Drinking more water reduces bladder infections in women, finds a study.
The research was conducted by researchers at the UT Southwestern Medical Center.
"In the controlled trial, women who drank an additional 1.5 liters of water daily experienced 48 percent fewer repeat bladder infections than those who drank their usual volume of fluids," said senior author Dr. Yair Lotan.
The participants self-reported their usual volume as less than 1.5 liters of fluid daily, which is about six 8-ounce glasses (approx. 250 ml).
"That's a significant difference," said Dr. Lotan. "These findings are important because more than half of all women report having bladder infections, which are one of the most common infections in women."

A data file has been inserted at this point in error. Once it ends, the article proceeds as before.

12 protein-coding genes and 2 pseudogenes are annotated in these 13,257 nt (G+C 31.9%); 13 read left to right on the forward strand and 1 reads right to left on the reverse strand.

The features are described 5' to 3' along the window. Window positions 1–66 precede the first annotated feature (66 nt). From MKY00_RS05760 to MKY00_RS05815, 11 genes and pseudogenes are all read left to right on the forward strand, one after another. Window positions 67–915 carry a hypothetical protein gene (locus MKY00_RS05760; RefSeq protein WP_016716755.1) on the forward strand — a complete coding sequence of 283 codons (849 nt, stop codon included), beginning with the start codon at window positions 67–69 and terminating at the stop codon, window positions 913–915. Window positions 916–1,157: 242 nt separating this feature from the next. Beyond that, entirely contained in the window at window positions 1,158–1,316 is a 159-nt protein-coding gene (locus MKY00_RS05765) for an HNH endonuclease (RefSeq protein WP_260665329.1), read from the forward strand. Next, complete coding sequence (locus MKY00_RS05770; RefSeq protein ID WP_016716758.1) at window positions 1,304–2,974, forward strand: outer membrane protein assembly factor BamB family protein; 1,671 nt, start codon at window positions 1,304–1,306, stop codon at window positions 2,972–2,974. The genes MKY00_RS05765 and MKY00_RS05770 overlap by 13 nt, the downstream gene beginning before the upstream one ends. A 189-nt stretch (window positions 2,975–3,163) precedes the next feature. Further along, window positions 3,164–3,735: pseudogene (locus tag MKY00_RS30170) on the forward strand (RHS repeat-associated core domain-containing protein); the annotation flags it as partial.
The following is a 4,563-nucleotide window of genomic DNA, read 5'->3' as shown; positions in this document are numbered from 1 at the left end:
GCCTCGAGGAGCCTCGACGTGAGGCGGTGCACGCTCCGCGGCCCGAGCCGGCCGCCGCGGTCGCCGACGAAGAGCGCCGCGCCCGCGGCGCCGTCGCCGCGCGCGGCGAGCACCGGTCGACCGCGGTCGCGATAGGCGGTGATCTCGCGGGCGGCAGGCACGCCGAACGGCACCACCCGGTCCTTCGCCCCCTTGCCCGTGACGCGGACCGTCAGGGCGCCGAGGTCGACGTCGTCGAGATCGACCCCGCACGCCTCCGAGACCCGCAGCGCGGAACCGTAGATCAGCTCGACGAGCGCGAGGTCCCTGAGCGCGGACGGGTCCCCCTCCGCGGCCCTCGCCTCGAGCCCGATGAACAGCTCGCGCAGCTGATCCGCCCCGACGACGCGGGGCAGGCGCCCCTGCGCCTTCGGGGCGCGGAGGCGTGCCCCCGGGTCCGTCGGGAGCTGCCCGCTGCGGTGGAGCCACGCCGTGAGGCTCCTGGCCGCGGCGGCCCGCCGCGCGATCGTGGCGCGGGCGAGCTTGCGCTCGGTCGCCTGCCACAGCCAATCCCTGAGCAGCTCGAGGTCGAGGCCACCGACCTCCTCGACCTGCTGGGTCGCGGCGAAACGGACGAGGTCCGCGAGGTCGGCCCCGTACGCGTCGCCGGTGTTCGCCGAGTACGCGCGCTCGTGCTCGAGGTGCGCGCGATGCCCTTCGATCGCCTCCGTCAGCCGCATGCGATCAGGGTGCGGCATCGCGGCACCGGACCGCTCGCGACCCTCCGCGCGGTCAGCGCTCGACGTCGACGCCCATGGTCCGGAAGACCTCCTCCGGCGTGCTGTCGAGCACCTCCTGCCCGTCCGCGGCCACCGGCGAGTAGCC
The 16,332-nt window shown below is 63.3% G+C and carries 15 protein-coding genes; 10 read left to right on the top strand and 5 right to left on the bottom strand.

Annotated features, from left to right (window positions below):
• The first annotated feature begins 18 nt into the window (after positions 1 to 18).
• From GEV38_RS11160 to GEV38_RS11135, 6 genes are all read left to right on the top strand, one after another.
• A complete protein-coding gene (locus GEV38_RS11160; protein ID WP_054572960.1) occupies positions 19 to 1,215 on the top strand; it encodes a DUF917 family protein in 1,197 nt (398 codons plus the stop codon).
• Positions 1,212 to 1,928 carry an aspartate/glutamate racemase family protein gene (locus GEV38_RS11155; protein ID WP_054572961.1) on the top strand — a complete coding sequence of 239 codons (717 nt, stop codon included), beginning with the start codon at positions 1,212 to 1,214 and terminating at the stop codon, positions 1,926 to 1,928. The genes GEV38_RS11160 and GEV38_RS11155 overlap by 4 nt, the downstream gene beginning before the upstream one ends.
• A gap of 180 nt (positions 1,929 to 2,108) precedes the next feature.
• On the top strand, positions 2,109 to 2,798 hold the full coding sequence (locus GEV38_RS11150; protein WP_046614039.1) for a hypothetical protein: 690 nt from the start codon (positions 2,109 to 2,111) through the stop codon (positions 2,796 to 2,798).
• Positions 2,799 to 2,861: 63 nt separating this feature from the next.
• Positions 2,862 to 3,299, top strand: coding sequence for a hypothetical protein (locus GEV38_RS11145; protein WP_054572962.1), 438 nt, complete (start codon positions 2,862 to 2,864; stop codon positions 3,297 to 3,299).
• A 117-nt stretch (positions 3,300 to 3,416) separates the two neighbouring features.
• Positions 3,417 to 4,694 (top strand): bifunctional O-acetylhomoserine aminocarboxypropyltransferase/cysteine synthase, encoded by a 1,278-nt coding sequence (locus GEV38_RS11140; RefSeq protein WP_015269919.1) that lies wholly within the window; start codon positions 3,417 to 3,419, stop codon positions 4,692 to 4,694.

More than a quarter of women experience a secondary infection within six months of an initial infection and 44 to 77 percent will have a recurrence within a year, said Dr. Lotan.
Physicians suspect more fluids help to reduce bacteria and limit the ability of bacteria to attach to the bladder.
Symptoms for acute uncomplicated cystitis, a type of urinary tract infection (UTI), include painful or difficulty in urination, a feeling of a full bladder, an urgency or frequency of urination, tenderness in the lower abdominal area, and possibly blood in the urine.
Because these infections are typically treated with antibiotics, the increased fluid could help reduce use of antibiotics and thereby help control antibiotic resistance, the researchers said.
The study appears in the journal JAMA Internal Medicine.
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